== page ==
The positioning of the body portion to be treated can be performed by any of the localization methods known in the medical field and the present invention is not limited by the localization method employed. One preferred method of positioning the body portion such as intracranial portions in the brain at the predetermined region for treatment by radiation includes the stereotactic frame. Such method is well-known and is described in J. D. Bradshaw, "The Stereotactic Radiosurgery Unit in Sheffield", Clinical Radiology, vol. 37, pages 277-79 (1986) and Lars Leksell, "Stereotactic Radiosurgery", Journal of Neurology, Neurosurgery, and Psychiatry, vol. 46, pages 797-803 (1983) which are incorporated herein in their entirety. The collimator 14 can alternatively be supported or affixed to the stereotactic frame which is illustrated and described in the aforementioned publications.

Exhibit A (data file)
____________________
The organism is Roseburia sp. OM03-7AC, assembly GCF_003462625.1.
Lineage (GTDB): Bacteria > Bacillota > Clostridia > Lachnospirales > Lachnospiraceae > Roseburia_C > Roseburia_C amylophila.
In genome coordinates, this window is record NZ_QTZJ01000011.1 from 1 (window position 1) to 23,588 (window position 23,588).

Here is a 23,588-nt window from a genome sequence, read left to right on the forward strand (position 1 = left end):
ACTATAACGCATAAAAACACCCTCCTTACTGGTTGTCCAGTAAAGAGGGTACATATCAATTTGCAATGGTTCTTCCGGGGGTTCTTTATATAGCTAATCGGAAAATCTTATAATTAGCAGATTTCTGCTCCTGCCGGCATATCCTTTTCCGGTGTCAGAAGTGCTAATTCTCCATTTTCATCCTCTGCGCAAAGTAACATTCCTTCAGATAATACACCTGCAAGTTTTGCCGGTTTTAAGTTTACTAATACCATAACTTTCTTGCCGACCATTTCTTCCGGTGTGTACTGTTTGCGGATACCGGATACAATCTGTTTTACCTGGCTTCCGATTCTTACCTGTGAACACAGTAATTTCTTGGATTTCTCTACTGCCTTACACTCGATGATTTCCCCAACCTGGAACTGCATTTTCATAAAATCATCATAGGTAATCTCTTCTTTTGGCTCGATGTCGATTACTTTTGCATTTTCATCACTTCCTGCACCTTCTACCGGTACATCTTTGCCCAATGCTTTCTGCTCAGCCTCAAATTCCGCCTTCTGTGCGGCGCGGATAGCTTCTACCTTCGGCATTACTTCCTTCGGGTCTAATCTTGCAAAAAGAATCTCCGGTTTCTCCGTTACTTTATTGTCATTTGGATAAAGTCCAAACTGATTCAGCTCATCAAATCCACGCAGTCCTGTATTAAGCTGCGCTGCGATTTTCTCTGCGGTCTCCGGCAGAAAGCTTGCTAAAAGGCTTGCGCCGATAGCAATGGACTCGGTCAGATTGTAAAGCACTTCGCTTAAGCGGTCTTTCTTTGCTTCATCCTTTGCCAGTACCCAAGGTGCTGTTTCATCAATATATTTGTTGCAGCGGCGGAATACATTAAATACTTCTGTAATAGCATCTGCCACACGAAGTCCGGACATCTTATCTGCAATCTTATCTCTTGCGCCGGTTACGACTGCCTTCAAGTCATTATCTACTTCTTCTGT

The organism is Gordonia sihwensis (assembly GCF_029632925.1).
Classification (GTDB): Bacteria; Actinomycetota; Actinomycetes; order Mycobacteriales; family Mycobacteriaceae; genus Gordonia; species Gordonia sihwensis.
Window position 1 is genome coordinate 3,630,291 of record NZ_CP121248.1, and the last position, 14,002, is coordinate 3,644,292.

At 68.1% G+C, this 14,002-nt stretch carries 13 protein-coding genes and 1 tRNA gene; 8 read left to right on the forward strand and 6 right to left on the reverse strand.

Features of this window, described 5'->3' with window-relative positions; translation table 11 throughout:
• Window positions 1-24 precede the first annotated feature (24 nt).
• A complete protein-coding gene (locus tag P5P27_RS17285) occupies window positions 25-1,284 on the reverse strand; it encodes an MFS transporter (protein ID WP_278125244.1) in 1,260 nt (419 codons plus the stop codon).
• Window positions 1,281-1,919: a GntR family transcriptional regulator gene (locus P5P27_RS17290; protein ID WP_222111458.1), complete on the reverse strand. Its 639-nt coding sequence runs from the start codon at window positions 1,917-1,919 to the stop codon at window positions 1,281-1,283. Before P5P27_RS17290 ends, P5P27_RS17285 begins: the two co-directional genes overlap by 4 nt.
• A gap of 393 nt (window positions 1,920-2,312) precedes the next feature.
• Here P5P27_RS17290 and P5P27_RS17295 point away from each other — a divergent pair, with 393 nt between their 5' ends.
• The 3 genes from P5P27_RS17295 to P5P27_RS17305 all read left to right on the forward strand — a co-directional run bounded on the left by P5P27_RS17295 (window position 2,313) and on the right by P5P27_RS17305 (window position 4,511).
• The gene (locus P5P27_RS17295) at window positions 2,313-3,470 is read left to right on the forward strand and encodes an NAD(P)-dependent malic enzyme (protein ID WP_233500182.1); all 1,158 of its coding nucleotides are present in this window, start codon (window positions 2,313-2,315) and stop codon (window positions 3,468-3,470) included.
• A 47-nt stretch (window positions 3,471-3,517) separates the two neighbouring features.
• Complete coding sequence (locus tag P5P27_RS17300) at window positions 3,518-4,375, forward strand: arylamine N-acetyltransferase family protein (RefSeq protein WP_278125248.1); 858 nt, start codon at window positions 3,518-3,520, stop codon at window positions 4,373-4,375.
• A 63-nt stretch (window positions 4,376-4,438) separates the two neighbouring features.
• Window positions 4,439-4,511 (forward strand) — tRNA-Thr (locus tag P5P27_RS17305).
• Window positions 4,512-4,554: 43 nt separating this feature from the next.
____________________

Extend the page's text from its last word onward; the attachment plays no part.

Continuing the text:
The present invention has been described in detail with particular emphasis on the preferred embodiments thereof. However, it should be understood that variations and modifications within the spirit and scope of the invention may occur to those skilled in the art to which the invention pertains.

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9J. Bradshaw, "Special Report. The Stereotactic Clinical Radiology, Radiosurgery Unit in Sheffield", vol. 37, pp. 277-279 (1986).
10 *J. Bradshaw, Special Report. The Stereotactic Clinical Radiology, Radiosurgery Unit in Sheffield , vol. 37, pp. 277 279 (1986).
11L. Leksell, "Stereotactic Radiosurgery, Journal of Neurology, Neurosurgery, and Psychiatry", vol. 46, pp. 797-803 (1983).
12 *L. Leksell, Stereotactic Radiosurgery, Journal of Neurology, Neurosurgery, and Psychiatry , vol. 46, pp. 797 803 (1983).
13Leksell Stereotactic Gamma Unit, "Technical Description and Equipment Specifications for Cobalt-60 Gamma Unit for Stereotactic Radiosurgery", (1985).